The Vcc/Vee question is answered in the wiki:
"The ECL circuits usually operate with negative power supplies (positive end of the supply is connected to ground) in contrast to other logic families in which negative end of the supply is grounded. This is done mainly to minimize the influence of the power supply variations on the logic levels as ECL is more sensitive to noise on the VCC and relatively immune to noise on VEE.[20] Because ground should be the most stable voltage in a system, ECL is specified with a positive ground. In this connection, when the supply voltage varies, the voltage drops across the collector resistors change slightly (in the case of emitter constant current source, they do not change at all). As the collector resistors are firmly "tied up" to ground, the output voltages "move" slightly (or not at all). If the negative end of the power supply was grounded, the collector resistors would be attached to the positive rail. As the constant voltage drops across the collector resistors change slightly (or not at all), the output voltages follow the supply voltage variations and the two circuit parts act as constant current level shifters. In this case, the voltage divider R1-R2 compensates the voltage variations to some extent. The positive power supply has another disadvantage - the output voltages will vary slightly (±0.4 V) against the background of high constant voltage (+3.9 V). Another reason for using a negative power supply is protection of the output transistors from an accidental short circuit developing between output and ground[21] (but the outputs are not protected from a short circuit with the negative rail)."

MarkT:
However it turns out NPN transistors are about 3 times faster than PNP (same for n-channel over
p-channel FETs) in silicon due to the ~3 times greater mobility of electrons over holes. So NPN and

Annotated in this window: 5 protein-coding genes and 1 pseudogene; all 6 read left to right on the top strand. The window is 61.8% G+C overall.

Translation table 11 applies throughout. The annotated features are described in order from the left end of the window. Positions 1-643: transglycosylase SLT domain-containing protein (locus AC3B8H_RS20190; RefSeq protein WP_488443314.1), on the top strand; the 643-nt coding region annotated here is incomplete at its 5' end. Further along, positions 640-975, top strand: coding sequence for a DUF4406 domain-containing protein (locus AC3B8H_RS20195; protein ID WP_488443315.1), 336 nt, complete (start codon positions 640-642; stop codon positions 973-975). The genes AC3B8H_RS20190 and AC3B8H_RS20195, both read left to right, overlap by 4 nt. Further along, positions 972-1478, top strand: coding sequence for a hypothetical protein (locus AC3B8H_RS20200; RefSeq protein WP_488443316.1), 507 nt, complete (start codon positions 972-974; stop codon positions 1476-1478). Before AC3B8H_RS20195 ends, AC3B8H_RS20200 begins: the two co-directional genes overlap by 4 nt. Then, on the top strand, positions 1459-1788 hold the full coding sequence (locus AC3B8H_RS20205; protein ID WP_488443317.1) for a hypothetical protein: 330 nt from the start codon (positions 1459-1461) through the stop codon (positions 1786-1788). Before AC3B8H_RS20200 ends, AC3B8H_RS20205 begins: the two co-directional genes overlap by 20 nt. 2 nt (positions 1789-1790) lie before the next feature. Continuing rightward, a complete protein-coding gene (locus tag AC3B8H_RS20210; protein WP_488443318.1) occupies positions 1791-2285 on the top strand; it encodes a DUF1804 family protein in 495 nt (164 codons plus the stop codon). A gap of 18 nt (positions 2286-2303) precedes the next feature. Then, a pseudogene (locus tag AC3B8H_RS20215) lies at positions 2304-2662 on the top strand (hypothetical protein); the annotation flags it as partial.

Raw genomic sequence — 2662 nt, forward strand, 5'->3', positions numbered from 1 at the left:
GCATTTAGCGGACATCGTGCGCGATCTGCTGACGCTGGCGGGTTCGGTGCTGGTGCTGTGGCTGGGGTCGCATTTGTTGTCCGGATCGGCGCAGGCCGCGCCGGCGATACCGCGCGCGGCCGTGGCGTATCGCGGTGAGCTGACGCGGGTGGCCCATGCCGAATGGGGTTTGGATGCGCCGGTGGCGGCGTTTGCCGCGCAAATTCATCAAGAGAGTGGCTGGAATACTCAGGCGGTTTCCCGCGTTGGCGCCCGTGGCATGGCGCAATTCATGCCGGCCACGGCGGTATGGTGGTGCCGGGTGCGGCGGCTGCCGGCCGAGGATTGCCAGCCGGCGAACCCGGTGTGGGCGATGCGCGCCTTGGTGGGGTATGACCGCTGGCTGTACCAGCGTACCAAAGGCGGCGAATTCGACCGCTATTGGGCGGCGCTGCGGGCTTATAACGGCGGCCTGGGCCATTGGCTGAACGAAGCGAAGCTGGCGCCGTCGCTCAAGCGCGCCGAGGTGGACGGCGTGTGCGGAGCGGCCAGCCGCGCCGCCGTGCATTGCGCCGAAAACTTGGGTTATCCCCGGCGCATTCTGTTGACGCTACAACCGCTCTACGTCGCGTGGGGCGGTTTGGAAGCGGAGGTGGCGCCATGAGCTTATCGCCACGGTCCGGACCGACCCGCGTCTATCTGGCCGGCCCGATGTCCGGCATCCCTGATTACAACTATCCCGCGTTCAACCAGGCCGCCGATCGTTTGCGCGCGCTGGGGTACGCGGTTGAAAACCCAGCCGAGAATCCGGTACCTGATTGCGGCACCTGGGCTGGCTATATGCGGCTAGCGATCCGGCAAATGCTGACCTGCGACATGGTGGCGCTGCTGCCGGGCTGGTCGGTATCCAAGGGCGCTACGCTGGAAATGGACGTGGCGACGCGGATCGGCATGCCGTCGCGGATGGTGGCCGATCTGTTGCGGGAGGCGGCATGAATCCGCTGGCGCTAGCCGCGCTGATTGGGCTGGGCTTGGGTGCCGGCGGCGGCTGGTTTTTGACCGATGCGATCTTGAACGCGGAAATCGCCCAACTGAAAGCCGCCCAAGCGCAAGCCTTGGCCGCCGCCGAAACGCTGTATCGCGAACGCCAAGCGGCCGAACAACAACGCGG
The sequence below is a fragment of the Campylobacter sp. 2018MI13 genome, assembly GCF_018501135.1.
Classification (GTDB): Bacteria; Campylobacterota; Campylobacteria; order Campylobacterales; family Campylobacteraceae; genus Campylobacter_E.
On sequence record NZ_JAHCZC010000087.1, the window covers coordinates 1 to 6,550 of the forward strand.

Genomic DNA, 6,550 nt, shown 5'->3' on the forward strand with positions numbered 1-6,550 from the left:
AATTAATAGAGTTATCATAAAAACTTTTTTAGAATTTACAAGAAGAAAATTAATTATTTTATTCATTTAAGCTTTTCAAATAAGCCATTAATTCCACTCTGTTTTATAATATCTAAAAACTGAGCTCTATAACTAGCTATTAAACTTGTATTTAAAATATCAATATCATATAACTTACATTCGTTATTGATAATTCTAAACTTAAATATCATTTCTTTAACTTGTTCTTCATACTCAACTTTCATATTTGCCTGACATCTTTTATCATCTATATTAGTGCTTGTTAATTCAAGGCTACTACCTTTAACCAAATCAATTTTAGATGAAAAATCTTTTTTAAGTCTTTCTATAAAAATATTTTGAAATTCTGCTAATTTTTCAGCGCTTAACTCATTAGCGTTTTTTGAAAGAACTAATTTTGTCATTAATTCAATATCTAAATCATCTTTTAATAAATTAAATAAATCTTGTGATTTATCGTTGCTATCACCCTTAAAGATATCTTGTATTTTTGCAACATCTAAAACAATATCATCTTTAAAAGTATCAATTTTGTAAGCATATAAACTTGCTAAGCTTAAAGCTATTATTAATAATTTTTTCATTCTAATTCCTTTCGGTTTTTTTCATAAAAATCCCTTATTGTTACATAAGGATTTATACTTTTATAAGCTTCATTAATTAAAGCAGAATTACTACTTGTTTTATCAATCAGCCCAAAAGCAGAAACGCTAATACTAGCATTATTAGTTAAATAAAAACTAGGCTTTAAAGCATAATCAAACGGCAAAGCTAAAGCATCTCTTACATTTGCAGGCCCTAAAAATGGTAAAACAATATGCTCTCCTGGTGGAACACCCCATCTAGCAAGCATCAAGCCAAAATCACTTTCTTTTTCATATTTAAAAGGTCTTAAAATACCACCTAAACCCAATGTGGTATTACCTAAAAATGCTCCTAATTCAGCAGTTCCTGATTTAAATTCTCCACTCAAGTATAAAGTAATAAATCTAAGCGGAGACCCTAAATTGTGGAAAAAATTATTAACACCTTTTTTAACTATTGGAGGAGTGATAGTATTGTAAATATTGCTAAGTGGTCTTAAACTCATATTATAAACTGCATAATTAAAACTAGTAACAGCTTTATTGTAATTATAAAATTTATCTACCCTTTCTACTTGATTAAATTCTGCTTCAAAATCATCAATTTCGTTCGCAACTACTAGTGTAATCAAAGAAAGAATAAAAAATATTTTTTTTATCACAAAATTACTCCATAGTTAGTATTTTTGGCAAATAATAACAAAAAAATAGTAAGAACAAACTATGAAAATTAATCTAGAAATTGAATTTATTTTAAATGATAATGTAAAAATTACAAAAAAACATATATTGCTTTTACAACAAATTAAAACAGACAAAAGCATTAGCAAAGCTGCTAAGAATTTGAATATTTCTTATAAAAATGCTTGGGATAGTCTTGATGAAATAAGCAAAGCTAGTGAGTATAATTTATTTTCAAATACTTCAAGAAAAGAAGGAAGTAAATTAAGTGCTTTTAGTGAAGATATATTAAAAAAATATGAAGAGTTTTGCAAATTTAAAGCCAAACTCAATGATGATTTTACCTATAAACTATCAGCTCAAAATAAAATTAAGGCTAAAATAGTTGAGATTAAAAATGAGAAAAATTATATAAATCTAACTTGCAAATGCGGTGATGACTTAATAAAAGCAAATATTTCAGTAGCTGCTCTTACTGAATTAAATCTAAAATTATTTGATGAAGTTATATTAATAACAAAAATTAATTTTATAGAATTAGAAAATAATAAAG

n-channel are preferred when there's a choice. Often you need both (CMOS circuitry for example
uses n-FETs and p-FETs equally).

Phew. I was starting to worry.

Just to add a bit about identifying an NPN or PNP transistor in a schematic quickly without tracing the circuit, look at the arrow in the symbol. If its "Not Pointing iN", then its an NPN. If its "Point iN Please", then its a PNP.

Also you can remember the arrow represents conventional current flow direction, just as with a diode. and
is on the emitter (which is normally forward biased).

michael_x:

what is the diff between positive voltages and negative voltages??

Negatives are only used for audio amplifiers :wink:

Where did you get that idea? There are loads of things out there that require more than just a positive above common that are not audio. Radio? AC powerlines? Transformers for a variety of purposes, not just audio, power, and RF, either.

For us digitals, GND is the most negative we deal with.

Someone already flogged this with the example of ECL, but I'll also say that digital electronics must interface with the outside world. And the world is one big "return to zero" full of positives and negatives.

If you tied all Positive supplies together and call them GND, you have everything else more or less negative.
And had problems using NPN transistors the usual way :wink:

NPN bipolar and N channel JFETs and MOSFETs work just fine with a negative power supply with reference to ground. There is really nothing special about attaching the negative end of a battery or power supply to ground/common and the positive to a rail we call Power, it is just convention. Probably based on the aforementioned Benjamin Franklin guess about what charge the particles actually had, and people having an easier time thinking about current being supplied by the Positive end of a battery.

Just to add a bit about identifying an NPN or PNP transistor in a schematic quickly without tracing the circuit, look at the arrow in the symbol. If its "Not Pointing iN", then its an NPN. If its "Point iN Please", then its a PNP.

awesome !!! :smiley: